Liberation Theology, Covid-19 and Systems of Inequity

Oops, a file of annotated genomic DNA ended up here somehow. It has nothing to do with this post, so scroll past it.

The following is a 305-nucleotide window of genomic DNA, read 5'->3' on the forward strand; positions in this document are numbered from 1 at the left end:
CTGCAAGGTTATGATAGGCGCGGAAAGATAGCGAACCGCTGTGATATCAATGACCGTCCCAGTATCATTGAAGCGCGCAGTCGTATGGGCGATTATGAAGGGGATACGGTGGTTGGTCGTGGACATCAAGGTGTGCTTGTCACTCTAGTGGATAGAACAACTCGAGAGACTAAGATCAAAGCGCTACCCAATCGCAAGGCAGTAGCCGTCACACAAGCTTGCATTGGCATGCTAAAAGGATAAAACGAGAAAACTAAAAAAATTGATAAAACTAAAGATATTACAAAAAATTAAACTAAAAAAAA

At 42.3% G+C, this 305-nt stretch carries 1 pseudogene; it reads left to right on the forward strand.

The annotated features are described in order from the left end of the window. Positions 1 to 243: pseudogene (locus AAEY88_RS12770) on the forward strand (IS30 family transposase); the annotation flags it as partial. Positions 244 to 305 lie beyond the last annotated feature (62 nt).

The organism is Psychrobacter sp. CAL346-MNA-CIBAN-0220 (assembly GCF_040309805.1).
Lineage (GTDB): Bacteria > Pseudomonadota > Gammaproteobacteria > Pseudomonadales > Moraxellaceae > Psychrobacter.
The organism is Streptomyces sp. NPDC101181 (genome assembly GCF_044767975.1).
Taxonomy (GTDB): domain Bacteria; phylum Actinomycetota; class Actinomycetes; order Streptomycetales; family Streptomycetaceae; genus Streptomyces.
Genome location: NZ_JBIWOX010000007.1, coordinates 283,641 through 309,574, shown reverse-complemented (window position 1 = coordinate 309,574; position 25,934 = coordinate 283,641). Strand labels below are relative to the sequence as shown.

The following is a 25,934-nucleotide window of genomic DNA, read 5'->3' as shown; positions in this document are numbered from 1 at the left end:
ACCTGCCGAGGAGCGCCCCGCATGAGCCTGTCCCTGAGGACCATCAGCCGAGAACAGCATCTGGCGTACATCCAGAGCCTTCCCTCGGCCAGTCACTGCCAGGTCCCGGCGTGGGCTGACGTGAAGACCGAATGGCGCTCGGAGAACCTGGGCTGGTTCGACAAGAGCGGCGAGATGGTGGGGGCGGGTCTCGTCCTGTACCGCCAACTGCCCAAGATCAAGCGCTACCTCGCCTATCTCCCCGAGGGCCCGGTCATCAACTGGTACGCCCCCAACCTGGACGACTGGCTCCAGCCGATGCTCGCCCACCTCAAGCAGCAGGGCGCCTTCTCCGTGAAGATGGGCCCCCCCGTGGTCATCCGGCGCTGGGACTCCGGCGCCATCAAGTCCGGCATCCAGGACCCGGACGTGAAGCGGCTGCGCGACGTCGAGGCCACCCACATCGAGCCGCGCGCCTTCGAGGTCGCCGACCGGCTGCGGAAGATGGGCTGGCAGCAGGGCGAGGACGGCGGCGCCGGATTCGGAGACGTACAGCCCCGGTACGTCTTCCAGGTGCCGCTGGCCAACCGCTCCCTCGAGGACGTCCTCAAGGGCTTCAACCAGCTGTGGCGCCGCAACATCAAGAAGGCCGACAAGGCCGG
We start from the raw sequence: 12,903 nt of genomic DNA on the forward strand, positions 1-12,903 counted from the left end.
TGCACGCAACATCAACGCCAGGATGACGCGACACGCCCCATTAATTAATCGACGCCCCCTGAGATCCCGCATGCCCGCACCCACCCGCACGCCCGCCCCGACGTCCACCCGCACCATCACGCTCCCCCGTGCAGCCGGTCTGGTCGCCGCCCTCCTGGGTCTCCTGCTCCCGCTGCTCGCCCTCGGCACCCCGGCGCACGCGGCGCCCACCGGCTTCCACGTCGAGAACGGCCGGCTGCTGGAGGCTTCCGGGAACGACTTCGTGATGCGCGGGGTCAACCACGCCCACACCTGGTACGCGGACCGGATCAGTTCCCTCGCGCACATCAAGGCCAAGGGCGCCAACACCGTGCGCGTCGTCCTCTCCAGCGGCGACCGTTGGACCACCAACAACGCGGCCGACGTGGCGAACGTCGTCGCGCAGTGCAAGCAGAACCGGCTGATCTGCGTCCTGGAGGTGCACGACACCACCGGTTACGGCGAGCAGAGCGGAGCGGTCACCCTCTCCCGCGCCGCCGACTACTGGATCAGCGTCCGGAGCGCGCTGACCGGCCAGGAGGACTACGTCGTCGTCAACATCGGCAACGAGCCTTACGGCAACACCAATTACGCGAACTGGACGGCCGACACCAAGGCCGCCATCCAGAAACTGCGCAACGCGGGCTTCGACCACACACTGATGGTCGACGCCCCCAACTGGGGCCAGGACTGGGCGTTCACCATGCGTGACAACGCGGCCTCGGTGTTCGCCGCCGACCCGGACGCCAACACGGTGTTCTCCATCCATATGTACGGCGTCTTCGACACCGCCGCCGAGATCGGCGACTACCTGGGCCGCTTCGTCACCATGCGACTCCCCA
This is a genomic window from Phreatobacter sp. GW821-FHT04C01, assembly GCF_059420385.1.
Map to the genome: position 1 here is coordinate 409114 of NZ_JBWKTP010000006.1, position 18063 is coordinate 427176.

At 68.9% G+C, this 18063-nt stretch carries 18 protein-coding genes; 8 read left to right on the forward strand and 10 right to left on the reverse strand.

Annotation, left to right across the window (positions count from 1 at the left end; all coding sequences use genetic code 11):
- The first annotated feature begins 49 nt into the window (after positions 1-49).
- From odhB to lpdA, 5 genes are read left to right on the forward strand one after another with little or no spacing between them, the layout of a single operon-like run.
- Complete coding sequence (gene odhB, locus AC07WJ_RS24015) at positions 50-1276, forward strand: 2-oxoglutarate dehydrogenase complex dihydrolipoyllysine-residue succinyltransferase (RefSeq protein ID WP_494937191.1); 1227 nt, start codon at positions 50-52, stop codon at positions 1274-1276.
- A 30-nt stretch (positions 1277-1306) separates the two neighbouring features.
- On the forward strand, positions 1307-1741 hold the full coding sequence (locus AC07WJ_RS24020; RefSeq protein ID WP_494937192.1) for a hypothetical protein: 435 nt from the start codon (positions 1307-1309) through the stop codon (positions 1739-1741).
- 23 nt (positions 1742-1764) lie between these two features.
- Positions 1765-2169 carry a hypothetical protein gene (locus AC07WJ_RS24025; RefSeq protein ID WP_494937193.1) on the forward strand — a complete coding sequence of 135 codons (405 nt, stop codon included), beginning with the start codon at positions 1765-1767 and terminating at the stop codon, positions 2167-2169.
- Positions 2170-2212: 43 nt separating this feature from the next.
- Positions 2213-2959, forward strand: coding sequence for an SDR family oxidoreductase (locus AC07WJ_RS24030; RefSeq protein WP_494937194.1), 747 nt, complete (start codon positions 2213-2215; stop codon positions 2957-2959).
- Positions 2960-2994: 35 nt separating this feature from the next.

Steve’s insights apply not only to the ecological crisis of water resources but also to this moment of the COVID-19 outbreak. We’ve lived for decades with the knowledge that systems of domination and exploitation have placed parts of God’s creation at risk for extreme and repeated drought; those with the power to affect change have not mustered the courage to change our ways. We’ve lived for decades with the knowledge that much of the prosperity of the wealthier nations was built by plundering the essential resources of poorer nations and exploiting the people living in those nations; those with the power to affect change have not mustered the courage to change our ways. Too many from the global north have given lip service to Exodus narratives even as we remained in our own walled-off gardens, continuing to nibble on the apple as the snake whispers false promises that blind us to the reality of sin and our participation in it. COVID-19 has revealed a global model that has been operative for generations—systems of inequity that have benefited some while others pay a price. It has done so by bypassing those systems, hitting the nations of Europe and the United States with greatest ferocity, demonstrating that those inside their own walled-off gardens cannot escape risk this time. We have a choice in front of us as this pandemic unfolds. One option is to work to rebuild the systems of sin—to double down on systems of global inequity while turning a blind eye to our sisters and brothers in need. The other option is to fundamentally change the story—to remember and be shaped both by the creation narrative in Genesis and the narrative of the Israelites’ release from captivity in Exodus. Choosing the latter option will require faithful action—confession, repentance, thanksgiving, and discipleship—not only as rituals in our churches but as ways of living and relating day to day, both locally and globally.